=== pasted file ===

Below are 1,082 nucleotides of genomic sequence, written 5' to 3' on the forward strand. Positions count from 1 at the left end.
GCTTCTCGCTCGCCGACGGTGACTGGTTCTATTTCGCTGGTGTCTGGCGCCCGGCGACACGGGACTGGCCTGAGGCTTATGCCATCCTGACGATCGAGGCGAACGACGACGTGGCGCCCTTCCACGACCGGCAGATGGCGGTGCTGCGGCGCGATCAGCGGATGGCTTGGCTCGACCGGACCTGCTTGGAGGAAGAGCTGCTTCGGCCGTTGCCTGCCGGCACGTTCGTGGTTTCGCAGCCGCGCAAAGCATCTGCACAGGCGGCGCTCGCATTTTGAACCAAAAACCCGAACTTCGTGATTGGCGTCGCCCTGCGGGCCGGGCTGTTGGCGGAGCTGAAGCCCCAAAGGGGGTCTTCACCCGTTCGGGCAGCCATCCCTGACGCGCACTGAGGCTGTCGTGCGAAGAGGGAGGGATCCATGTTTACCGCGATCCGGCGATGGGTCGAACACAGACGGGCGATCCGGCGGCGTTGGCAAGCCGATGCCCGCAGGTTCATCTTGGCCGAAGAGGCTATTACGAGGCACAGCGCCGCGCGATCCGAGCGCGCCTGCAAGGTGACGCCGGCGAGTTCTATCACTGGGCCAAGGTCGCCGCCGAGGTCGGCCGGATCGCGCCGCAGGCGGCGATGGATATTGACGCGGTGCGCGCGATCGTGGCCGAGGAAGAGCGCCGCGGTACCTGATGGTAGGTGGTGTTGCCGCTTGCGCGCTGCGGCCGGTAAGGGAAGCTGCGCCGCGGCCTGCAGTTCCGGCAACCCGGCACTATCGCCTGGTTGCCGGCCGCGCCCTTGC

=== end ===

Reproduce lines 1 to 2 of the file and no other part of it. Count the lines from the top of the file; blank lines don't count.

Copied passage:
Below are 1,082 nucleotides of genomic sequence, written 5' to 3' on the forward strand. Positions count from 1 at the left end.
GCTTCTCGCTCGCCGACGGTGACTGGTTCTATTTCGCTGGTGTCTGGCGCCCGGCGACACGGGACTGGCCTGAGGCTTATGCCATCCTGACGATCGAGGCGAACGACGACGTGGCGCCCTTCCACGACCGGCAGATGGCGGTGCTGCGGCGCGATCAGCGGATGGCTTGGCTCGACCGGACCTGCTTGGAGGAAGAGCTGCTTCGGCCGTTGCCTGCCGGCACGTTCGTGGTTTCGCAGCCGCGCAAAGCATCTGCACAGGCGGCGCTCGCATTTTGAACCAAAAACCCGAACTTCGTGATTGGCGTCGCCCTGCGGGCCGGGCTGTTGGCGGAGCTGAAGCCCCAAAGGGGGTCTTCACCCGTTCGGGCAGCCATCCCTGACGCGCACTGAGGCTGTCGTGCGAAGAGGGAGGGATCCATGTTTACCGCGATCCGGCGATGGGTCGAACACAGACGGGCGATCCGGCGGCGTTGGCAAGCCGATGCCCGCAGGTTCATCTTGGCCGAAGAGGCTATTACGAGGCACAGCGCCGCGCGATCCGAGCGCGCCTGCAAGGTGACGCCGGCGAGTTCTATCACTGGGCCAAGGTCGCCGCCGAGGTCGGCCGGATCGCGCCGCAGGCGGCGATGGATATTGACGCGGTGCGCGCGATCGTGGCCGAGGAAGAGCGCCGCGGTACCTGATGGTAGGTGGTGTTGCCGCTTGCGCGCTGCGGCCGGTAAGGGAAGCTGCGCCGCGGCCTGCAGTTCCGGCAACCCGGCACTATCGCCTGGTTGCCGGCCGCGCCCTTGC